Six appointed to WARF professorships
Six members of the University of Wisconsin–Madison faculty have been appointed to Wisconsin Alumni Research Foundation named professorships.
The appointments, which include $75,000 in research support from WARF over five years, are:
William M. Bement, Hans Ris Professor of Cell Biology and Zoology, who studies the way cells transmit chemical signals from outside their walls to the inside during cell repair and cell division. Bement is director of the Laboratory of Cell and Molecular Biology, and has served the American Society for Cell Biology on its public policy committee and twice as co-chair of society mini-symposia.
Craig Berridge, Patricia Goldman-Rakic Professor of Psychology, who focuses on neurotransmitters associated with stress, arousal and cognition — work that may improve our understanding of behavioral disorders such as ADHD and post-traumatic stress disorder. Berridge is the associate chair for graduate studies in the Psychology Department and a member of the American Academy of Pediatric Neuropsychology-sponsored Empirically-Derived Disorders of Attention Work Group.
Sally Chisholm, Germain Prévost Professor of Music, who is violist for the Pro Arte Quartet and a founding member of the Thouvenel String Quartet and the Chamber Music Society of Minnesota — where she has performed with artists such as Leon Fleisher and Yo-Yo Ma. Chisholm has performed on The Today Show, was featured as Musician of the Month by Musical America, toured China and Tibet, and was a finalist at the Naumburg Chamber Music Competition and First Prize winner in the Weiner International Chamber Music Competition.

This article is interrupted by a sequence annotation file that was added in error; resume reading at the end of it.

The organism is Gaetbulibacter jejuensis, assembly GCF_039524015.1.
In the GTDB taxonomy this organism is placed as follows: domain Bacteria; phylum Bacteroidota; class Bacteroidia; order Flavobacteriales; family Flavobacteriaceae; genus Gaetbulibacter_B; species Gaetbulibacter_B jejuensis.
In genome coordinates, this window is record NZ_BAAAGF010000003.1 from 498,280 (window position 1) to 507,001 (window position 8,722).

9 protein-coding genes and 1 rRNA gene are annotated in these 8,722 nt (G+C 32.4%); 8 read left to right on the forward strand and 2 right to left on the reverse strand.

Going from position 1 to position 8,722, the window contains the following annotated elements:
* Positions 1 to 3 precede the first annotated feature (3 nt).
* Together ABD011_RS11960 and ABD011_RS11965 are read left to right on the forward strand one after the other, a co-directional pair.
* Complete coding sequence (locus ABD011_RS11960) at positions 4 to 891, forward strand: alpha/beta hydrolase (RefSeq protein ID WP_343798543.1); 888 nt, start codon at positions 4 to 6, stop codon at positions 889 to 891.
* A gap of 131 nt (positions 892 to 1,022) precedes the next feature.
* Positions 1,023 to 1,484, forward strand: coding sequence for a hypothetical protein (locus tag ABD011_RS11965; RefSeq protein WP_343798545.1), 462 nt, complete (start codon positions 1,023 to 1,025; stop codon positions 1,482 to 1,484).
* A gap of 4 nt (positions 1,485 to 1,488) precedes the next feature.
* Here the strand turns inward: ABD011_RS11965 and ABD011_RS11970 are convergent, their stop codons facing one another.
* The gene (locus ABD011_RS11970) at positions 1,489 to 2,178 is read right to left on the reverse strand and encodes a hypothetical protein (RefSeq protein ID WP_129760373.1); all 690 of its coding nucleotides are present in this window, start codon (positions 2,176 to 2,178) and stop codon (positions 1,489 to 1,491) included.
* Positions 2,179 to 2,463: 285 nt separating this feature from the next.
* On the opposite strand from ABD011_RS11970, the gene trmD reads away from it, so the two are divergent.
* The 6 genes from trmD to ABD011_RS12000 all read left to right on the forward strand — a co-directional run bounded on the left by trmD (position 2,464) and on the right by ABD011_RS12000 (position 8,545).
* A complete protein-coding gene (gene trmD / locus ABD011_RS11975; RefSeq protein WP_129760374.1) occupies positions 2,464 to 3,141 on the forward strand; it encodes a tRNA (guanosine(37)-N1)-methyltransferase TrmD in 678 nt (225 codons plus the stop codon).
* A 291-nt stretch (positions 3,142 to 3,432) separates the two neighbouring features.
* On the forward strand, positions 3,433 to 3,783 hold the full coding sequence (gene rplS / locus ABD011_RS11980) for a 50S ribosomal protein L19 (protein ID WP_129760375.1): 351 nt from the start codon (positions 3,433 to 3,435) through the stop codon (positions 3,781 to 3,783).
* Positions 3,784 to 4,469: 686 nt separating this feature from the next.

Timothy M. Smeeding, Lee Rainwater Distinguished Professor of Public Affairs and Economics, who examines the causes and consequences of inequalities in income, consumption and wealth — and the effects of social policy on inequality, poverty and mobility across generations — in national and cross-national contexts. Smeeding was the founding director of both the Luxembourg Income Study and Syracuse University’s Center for Policy Research.
Lee Palmer Wandel, Michael Baxandall Professor of History, who has written about deep changes in western understandings of Christianity in the 16th century, and is now exploring questions of religious exile and visualizations of the Earth. Wandel has been a Visitor at the Institut für Spätmittelalter und Reformation of the Universität Tübingen, a fellow of the Whitney Humanities Center at Yale University and a member of the Institute for Advanced Study.
Stephen J. Wright, George B. Dantzig Professor of Computer Sciences, who works on theory and applications of mathematical optimization, a field that concerns itself with techniques for finding the best element (as measured by a mathematical function) from a large or infinite set of possible alternatives. Wright has served as chair of the Mathematical Optimization Society and three terms as a trustee of the Society for Industrial and Applied Mathematics.